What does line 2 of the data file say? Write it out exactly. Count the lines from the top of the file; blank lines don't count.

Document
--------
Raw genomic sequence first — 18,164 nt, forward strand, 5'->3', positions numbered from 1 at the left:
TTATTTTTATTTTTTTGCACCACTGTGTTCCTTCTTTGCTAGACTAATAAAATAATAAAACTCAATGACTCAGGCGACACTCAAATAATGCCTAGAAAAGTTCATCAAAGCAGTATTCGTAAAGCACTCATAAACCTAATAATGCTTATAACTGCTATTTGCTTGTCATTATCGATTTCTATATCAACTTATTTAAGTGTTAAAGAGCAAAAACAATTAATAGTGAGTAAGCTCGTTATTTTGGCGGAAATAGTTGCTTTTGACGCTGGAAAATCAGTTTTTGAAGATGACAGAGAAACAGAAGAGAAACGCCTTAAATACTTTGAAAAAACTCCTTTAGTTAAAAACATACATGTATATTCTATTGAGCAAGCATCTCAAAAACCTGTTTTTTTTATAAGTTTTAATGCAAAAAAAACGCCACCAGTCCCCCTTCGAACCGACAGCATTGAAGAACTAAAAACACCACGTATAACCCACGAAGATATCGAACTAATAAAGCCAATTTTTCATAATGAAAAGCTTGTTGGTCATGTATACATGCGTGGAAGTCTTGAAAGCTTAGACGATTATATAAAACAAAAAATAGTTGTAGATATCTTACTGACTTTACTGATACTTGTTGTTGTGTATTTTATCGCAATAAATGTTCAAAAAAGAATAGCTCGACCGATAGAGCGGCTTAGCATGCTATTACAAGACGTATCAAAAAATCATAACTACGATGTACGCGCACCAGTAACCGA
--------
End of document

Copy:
TTATTTTTATTTTTTTGCACCACTGTGTTCCTTCTTTGCTAGACTAATAAAATAATAAAACTCAATGACTCAGGCGACACTCAAATAATGCCTAGAAAAGTTCATCAAAGCAGTATTCGTAAAGCACTCATAAACCTAATAATGCTTATAACTGCTATTTGCTTGTCATTATCGATTTCTATATCAACTTATTTAAGTGTTAAAGAGCAAAAACAATTAATAGTGAGTAAGCTCGTTATTTTGGCGGAAATAGTTGCTTTTGACGCTGGAAAATCAGTTTTTGAAGATGACAGAGAAACAGAAGAGAAACGCCTTAAATACTTTGAAAAAACTCCTTTAGTTAAAAACATACATGTATATTCTATTGAGCAAGCATCTCAAAAACCTGTTTTTTTTATAAGTTTTAATGCAAAAAAAACGCCACCAGTCCCCCTTCGAACCGACAGCATTGAAGAACTAAAAACACCACGTATAACCCACGAAGATATCGAACTAATAAAGCCAATTTTTCATAATGAAAAGCTTGTTGGTCATGTATACATGCGTGGAAGTCTTGAAAGCTTAGACGATTATATAAAACAAAAAATAGTTGTAGATATCTTACTGACTTTACTGATACTTGTTGTTGTGTATTTTATCGCAATAAATGTTCAAAAAAGAATAGCTCGACCGATAGAGCGGCTTAGCATGCTATTACAAGACGTATCAAAAAATCATAACTACGATGTACGCGCACCAGTAACCGA